If I think about these three things in relation to the evolution of distance learning in India I want to say first that the pursuit of quality and standards has to be absolute: that would involve securing accreditation and endorsement of quality to a degree. Equally distance learning has to be interactive to be effective, and that means a sea change inthe way teachers and students work, setting aside the old system of rote learning. One of the key inventions here at The Open University has been the role of the part-time tutor.This is someone who takes responsibility for a group of twenty or so students and for the facilitation of the learning devised by the central faculty. Students rely on contact parttime tutors to help them solve problems in their learning but also in their lives (meeting deadlines etc.) Where I pause is on the issue of technology; in the cities maybe technology will be important, but in the countryside where education is so much needed, it needs people to think things through differently. But maybe things aren’t so different from the way they were here in the UK in the earlier days where people depended on telephone contact with their tutor to keep going and achieve success.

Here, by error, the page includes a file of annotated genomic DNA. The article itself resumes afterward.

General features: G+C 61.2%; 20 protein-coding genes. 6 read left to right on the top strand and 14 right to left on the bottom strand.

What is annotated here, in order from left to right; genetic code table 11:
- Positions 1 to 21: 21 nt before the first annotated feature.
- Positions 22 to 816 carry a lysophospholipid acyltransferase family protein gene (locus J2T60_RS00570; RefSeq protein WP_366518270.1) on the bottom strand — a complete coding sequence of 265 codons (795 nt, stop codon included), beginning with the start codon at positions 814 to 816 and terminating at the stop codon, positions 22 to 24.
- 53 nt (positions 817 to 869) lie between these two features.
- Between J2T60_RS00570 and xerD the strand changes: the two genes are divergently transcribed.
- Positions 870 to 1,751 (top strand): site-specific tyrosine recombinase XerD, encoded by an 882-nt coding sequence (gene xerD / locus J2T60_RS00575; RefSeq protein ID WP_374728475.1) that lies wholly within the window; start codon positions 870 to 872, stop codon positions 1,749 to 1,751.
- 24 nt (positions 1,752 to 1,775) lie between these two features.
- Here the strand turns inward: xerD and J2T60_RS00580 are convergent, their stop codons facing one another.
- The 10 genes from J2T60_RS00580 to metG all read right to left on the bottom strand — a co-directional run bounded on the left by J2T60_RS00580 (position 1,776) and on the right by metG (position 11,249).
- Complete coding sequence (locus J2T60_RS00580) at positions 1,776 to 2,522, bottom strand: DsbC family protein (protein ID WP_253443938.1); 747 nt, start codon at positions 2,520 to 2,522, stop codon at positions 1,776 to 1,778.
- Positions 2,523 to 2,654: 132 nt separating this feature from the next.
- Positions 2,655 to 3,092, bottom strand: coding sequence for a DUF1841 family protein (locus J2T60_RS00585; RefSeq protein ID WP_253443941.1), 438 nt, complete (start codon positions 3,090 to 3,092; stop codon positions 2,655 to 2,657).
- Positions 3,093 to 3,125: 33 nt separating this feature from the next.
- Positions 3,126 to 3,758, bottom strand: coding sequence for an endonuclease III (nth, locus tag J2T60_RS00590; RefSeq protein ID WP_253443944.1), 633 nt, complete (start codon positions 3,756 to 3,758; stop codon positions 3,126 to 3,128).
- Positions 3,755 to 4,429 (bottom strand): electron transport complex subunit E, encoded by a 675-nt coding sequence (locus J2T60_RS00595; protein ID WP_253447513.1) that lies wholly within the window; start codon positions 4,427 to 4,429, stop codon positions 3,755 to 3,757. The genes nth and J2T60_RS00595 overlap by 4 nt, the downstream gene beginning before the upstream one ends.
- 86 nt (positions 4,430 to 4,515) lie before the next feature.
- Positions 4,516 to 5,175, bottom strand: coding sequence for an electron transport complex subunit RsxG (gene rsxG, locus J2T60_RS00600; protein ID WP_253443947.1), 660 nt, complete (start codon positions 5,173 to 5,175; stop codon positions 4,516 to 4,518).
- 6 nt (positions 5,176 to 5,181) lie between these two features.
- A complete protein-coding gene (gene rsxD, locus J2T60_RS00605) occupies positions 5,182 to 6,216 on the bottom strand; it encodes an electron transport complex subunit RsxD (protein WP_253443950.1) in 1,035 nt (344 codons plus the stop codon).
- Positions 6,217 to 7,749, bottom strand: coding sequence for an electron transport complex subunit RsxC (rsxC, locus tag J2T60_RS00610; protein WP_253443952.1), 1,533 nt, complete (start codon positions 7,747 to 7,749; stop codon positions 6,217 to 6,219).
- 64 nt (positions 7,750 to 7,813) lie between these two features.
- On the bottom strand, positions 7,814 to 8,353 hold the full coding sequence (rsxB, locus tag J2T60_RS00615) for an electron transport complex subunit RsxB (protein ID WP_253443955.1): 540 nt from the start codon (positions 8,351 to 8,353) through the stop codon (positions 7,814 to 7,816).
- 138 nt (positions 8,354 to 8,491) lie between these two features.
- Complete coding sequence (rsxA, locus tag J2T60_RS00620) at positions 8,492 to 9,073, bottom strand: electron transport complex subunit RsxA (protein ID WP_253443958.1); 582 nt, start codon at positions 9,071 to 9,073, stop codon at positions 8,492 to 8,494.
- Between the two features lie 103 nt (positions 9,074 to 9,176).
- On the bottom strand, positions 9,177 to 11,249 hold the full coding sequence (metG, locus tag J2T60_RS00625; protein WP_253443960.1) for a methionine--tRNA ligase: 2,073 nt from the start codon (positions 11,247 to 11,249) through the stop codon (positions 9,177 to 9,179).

RK: The common perception in India about distance education is that the course and the degree offered via the distance mode are inferior to the conventional course and degree both in terms of content and market value. What is your take on this?

RA: As I have mentioned earlier, it is essential to have strong, transparent and publicly recognised Quality Assurance(QA) processes to ensure proper standards. That might be easier in an organisation dedicated to distance learning like the OU or IGNOU. It’s perhaps harder to establish distinct QA processes for distance education where that is just an adjunct to a large face to face teaching system. Processes have also to be owned throughout the organisation, so that those teaching distance programmes are insistent on QA, that way, they get the respect of their students and employers. Distance teaching is often more publicly visible than face to face teaching; books are published and websites are open to scrutiny whereas what goes on in a lecture hall is often known only to the teacher and the students. That means again that those involved in distance teaching need to be ambitious and strive for the best.